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Observations and Analysis of Microcracks Produced in Dynamic Tension Tests of Concrete.
Final rept. 1 May 82-31 May 86,
SRI INTERNATIONAL MENLO PARK CA
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An important need in the study of dynamic tensile failure in concrete and brittle geologic materials is to characterize the failure process for a wide range of strain rates. The objective of this four-year research program was to develop and demonstrate experimental and analytical techniques to study the dynamic tensile failure of concrete at strain rates between 10s and 100s. The primary accomplishments of this program were 1 A new experimental method was developed to produce tensile failure in concrete in the presence of confining pressure at a strain rate of about 20s 2 A preliminary set of experiments was conducted to study the unconfined and confined tensile failure of concrete at a strain rate of about 20s 3 These experiments were interpreted with numerical calculations to estimate the dynamic strength enhancement, the apparent strain-softening behavior of the concrete, and the extent of damage in the specimens 4 A technique was developed to observe the microcrack damage in the tensile specimens microcracks were charted for a concrete specimen after a dynamic tension experiment 5 Analyses of microcrack growth showed that crack propagation velocity may be the source of the tensile strength enhancement observed in the dynamic tension experiments.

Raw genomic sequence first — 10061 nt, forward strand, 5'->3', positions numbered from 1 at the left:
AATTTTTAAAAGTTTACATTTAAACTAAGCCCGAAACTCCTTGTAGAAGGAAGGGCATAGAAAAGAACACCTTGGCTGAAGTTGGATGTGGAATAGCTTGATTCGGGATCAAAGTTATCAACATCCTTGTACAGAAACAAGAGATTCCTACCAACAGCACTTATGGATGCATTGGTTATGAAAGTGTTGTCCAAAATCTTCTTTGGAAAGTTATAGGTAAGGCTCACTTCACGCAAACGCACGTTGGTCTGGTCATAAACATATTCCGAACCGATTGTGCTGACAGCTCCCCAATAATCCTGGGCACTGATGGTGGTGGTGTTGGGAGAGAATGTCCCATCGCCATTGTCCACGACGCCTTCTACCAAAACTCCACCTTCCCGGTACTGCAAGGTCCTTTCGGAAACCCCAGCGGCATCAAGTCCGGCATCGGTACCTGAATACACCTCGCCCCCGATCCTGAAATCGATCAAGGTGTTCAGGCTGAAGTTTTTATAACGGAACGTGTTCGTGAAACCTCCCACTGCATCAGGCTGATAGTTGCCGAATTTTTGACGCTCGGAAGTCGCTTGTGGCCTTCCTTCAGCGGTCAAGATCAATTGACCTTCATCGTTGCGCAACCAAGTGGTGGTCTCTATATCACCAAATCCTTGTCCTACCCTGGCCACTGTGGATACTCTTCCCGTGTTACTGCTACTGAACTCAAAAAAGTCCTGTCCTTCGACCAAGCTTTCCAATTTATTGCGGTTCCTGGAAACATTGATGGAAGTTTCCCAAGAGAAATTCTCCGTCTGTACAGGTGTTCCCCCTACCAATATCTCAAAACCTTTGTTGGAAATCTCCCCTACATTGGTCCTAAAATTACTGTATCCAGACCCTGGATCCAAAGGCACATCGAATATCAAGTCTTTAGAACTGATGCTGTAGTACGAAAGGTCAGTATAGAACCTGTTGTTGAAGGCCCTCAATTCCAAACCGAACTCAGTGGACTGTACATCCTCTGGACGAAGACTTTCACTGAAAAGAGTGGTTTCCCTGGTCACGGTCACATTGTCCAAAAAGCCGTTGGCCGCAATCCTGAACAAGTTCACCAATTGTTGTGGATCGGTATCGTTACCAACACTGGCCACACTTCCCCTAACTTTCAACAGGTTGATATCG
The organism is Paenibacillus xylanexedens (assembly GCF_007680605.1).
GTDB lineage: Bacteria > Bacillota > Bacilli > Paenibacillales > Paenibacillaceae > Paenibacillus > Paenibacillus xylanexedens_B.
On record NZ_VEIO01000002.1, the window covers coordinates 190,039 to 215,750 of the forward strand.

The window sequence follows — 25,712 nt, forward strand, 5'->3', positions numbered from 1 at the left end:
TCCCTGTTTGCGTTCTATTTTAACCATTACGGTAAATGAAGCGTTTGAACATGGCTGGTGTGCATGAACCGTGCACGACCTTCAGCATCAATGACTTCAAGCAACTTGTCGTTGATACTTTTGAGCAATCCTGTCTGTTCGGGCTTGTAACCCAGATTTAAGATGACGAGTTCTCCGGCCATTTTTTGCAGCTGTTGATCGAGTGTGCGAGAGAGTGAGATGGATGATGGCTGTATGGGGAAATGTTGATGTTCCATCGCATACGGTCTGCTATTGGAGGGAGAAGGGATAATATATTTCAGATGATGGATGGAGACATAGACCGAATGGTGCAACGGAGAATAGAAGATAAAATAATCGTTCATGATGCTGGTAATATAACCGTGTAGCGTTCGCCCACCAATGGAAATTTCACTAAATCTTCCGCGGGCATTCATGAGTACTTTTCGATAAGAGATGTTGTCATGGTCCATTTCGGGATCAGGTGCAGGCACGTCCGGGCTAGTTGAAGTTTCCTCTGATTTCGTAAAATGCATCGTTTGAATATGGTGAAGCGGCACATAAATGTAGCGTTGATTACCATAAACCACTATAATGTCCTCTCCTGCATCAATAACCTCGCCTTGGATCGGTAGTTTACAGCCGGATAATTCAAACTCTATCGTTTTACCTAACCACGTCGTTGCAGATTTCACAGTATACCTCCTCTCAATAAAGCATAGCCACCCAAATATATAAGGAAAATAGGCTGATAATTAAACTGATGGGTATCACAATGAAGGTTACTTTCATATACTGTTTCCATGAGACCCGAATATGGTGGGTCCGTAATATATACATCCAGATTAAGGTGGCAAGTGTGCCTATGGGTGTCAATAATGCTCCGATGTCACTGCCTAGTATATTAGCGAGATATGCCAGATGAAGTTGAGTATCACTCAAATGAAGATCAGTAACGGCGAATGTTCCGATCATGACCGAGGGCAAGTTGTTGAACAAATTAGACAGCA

APPROVED FOR PUBLIC RELEASE